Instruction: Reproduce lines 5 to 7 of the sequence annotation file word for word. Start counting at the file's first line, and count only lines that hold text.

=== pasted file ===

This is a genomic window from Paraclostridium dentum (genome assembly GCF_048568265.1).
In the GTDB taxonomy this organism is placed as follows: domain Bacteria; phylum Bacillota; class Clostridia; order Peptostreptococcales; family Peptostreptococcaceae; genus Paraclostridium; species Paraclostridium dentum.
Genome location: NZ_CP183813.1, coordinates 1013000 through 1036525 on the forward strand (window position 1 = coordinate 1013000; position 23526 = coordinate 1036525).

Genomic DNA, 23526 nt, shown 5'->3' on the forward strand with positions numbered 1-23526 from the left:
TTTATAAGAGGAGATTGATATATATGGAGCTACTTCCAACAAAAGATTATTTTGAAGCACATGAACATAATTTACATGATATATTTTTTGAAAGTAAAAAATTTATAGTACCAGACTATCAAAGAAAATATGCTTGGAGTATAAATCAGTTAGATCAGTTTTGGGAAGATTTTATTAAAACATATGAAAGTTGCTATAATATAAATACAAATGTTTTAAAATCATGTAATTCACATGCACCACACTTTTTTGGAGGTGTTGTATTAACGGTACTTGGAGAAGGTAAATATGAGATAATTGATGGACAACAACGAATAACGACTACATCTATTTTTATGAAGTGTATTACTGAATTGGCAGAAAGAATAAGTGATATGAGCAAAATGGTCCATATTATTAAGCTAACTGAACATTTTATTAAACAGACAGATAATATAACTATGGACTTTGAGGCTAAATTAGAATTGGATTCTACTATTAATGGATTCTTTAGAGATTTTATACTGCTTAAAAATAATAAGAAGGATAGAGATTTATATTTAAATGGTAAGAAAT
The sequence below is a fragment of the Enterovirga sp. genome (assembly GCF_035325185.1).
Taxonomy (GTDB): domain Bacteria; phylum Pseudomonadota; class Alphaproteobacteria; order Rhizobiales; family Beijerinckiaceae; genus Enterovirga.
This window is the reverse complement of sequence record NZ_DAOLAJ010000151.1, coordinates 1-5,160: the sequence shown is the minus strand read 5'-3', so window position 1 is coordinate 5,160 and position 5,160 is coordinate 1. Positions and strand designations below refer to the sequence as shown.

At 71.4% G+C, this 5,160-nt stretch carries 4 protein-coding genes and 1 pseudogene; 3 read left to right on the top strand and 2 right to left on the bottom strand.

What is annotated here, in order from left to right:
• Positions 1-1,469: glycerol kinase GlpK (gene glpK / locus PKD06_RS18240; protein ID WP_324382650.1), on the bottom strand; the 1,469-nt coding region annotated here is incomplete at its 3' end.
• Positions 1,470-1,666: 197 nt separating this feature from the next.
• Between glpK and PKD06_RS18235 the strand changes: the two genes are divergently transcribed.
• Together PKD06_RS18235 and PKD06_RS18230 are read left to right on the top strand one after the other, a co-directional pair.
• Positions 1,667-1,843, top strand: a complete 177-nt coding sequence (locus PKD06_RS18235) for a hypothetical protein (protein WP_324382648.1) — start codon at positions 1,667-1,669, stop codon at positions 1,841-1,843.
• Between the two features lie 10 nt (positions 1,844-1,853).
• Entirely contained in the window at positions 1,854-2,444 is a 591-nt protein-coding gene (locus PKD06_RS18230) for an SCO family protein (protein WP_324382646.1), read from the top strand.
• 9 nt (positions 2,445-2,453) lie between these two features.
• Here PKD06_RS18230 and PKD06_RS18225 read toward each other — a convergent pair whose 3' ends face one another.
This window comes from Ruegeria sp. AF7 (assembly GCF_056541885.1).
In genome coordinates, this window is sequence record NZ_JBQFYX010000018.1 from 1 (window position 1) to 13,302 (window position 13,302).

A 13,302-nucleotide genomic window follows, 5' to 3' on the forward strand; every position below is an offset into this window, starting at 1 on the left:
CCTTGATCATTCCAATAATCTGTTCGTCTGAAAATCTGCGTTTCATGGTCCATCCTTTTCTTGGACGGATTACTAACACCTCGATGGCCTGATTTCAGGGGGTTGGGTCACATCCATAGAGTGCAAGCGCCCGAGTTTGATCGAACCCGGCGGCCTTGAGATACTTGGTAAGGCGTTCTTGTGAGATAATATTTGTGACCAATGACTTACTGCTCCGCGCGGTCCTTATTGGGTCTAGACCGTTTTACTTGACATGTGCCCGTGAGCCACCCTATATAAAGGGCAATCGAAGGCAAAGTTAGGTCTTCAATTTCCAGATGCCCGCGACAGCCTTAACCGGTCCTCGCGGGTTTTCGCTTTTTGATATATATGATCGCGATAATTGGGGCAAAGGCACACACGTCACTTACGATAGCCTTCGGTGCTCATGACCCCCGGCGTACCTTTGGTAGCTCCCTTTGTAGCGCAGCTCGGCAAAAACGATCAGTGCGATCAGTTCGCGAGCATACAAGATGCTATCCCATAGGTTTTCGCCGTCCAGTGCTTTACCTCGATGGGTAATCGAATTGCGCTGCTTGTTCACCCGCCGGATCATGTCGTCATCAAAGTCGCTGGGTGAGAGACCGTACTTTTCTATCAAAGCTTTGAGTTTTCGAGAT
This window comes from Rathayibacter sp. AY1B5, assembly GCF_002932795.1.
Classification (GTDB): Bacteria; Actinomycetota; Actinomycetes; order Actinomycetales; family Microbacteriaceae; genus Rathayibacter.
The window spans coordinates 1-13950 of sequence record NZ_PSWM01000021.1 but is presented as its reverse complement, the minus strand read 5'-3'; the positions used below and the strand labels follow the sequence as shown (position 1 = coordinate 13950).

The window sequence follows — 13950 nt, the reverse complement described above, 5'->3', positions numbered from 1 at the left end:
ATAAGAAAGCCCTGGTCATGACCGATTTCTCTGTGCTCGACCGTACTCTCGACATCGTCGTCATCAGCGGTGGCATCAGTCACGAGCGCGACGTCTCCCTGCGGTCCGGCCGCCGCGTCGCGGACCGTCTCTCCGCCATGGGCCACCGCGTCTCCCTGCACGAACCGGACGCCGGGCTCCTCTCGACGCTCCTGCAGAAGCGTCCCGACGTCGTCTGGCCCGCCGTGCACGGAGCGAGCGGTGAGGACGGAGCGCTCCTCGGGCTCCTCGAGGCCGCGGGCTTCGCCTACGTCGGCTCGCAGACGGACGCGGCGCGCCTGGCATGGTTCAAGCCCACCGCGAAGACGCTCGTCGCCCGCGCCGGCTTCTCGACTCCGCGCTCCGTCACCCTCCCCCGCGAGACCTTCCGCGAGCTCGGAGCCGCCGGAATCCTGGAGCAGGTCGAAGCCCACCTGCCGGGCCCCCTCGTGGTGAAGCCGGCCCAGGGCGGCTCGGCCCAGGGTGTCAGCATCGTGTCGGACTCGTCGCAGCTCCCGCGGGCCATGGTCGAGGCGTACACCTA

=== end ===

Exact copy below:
TTTATAAGAGGAGATTGATATATATGGAGCTACTTCCAACAAAAGATTATTTTGAAGCACATGAACATAATTTACATGATATATTTTTTGAAAGTAAAAAATTTATAGTACCAGACTATCAAAGAAAATATGCTTGGAGTATAAATCAGTTAGATCAGTTTTGGGAAGATTTTATTAAAACATATGAAAGTTGCTATAATATAAATACAAATGTTTTAAAATCATGTAATTCACATGCACCACACTTTTTTGGAGGTGTTGTATTAACGGTACTTGGAGAAGGTAAATATGAGATAATTGATGGACAACAACGAATAACGACTACATCTATTTTTATGAAGTGTATTACTGAATTGGCAGAAAGAATAAGTGATATGAGCAAAATGGTCCATATTATTAAGCTAACTGAACATTTTATTAAACAGACAGATAATATAACTATGGACTTTGAGGCTAAATTAGAATTGGATTCTACTATTAATGGATTCTTTAGAGATTTTATACTGCTTAAAAATAATAAGAAGGATAGAGATTTATATTTAAATGGTAAGAAAT
The sequence below is a fragment of the Enterovirga sp. genome (assembly GCF_035325185.1).
Taxonomy (GTDB): domain Bacteria; phylum Pseudomonadota; class Alphaproteobacteria; order Rhizobiales; family Beijerinckiaceae; genus Enterovirga.